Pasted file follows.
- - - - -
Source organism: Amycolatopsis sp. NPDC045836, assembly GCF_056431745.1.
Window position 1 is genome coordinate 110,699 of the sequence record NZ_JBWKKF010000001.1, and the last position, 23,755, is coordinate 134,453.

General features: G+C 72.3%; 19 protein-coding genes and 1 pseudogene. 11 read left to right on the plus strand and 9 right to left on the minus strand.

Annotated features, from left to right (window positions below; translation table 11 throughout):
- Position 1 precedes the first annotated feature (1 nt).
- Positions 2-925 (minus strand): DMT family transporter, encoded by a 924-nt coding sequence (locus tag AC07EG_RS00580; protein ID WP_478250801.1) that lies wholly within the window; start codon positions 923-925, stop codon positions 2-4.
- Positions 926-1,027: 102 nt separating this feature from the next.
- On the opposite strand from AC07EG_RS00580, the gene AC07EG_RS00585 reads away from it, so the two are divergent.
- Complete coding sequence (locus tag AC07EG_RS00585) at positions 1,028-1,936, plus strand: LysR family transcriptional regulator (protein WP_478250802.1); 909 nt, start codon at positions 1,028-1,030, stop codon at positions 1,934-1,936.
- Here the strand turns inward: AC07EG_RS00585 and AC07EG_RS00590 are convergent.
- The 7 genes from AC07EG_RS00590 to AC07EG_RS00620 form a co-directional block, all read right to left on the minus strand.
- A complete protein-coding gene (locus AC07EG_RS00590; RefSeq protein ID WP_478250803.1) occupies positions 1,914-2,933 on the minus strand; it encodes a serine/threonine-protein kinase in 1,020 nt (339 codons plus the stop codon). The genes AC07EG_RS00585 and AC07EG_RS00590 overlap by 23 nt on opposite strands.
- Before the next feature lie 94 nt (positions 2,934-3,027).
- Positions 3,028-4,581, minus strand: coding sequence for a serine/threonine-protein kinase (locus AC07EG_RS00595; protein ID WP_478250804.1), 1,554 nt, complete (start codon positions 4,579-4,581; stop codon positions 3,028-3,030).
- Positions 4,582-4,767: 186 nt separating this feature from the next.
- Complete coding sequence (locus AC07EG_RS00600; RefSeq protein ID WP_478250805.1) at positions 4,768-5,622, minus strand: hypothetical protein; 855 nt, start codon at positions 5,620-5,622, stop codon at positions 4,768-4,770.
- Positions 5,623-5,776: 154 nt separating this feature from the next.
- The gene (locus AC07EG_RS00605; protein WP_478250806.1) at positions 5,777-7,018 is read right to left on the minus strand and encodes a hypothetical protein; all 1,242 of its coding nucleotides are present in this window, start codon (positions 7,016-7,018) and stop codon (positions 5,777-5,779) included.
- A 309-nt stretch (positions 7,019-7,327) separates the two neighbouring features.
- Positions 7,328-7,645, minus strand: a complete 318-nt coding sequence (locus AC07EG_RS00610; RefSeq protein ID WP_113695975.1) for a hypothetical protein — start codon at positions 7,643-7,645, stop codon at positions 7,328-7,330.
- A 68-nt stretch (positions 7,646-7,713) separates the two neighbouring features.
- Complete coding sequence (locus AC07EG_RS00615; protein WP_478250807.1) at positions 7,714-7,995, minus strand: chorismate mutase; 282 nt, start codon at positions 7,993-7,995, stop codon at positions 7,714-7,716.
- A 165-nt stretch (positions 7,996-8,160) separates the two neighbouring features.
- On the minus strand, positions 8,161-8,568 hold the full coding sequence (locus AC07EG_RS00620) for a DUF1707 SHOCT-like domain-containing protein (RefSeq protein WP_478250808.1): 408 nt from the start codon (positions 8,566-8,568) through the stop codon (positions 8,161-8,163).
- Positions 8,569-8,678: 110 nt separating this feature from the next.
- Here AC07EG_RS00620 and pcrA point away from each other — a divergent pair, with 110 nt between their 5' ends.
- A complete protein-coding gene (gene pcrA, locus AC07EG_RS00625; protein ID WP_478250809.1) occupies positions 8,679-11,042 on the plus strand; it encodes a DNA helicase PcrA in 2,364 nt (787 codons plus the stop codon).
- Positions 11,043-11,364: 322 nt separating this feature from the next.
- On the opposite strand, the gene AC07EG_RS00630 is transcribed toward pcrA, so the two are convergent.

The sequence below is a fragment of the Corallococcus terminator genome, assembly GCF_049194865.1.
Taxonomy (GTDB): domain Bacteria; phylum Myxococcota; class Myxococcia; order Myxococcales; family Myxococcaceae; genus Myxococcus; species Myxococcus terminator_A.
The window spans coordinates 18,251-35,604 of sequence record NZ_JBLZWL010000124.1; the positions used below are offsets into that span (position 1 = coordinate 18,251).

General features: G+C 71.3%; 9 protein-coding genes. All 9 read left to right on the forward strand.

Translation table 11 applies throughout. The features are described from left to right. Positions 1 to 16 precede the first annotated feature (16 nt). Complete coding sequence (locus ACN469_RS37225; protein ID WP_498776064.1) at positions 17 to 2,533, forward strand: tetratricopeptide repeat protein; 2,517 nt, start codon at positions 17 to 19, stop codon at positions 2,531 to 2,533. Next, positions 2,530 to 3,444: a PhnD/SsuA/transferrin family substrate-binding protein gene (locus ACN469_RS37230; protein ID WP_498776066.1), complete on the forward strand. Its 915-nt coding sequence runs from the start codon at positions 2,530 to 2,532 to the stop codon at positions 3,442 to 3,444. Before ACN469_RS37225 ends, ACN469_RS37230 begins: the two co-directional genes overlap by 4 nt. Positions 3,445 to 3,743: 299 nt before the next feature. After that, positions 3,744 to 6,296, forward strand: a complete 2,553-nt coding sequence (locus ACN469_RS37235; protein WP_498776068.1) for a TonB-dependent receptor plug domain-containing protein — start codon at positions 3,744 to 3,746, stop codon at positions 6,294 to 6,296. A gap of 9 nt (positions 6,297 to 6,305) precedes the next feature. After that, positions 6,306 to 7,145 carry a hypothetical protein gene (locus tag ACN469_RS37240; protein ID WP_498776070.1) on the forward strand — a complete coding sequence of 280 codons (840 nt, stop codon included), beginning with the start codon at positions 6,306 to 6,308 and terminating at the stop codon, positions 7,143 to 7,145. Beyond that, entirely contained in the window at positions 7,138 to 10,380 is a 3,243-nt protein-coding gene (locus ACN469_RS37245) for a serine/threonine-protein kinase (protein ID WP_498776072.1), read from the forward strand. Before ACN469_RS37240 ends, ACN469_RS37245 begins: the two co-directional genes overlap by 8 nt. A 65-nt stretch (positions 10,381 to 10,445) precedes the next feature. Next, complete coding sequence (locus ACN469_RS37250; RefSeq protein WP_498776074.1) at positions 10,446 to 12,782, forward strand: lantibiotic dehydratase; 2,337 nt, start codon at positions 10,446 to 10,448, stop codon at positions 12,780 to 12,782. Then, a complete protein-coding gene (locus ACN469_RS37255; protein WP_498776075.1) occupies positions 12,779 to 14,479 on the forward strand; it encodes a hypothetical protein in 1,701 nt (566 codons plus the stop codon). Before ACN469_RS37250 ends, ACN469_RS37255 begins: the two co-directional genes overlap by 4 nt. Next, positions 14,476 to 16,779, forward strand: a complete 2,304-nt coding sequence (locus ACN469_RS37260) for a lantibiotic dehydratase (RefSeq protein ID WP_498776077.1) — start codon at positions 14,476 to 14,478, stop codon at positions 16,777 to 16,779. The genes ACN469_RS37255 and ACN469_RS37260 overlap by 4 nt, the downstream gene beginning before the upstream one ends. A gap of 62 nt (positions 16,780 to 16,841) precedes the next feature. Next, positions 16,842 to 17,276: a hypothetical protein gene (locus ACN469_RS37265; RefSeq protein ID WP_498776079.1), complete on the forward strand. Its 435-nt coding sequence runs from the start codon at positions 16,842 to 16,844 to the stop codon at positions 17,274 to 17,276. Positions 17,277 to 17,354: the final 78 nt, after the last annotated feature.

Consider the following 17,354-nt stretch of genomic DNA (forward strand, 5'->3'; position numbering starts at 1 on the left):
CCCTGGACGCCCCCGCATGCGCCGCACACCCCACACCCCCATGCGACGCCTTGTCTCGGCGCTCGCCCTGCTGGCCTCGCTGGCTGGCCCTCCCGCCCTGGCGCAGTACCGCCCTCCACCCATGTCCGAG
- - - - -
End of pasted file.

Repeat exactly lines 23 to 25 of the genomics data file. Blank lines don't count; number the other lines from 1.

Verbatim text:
- A 165-nt stretch (positions 7,996-8,160) separates the two neighbouring features.
- On the minus strand, positions 8,161-8,568 hold the full coding sequence (locus AC07EG_RS00620) for a DUF1707 SHOCT-like domain-containing protein (RefSeq protein WP_478250808.1): 408 nt from the start codon (positions 8,566-8,568) through the stop codon (positions 8,161-8,163).
- Positions 8,569-8,678: 110 nt separating this feature from the next.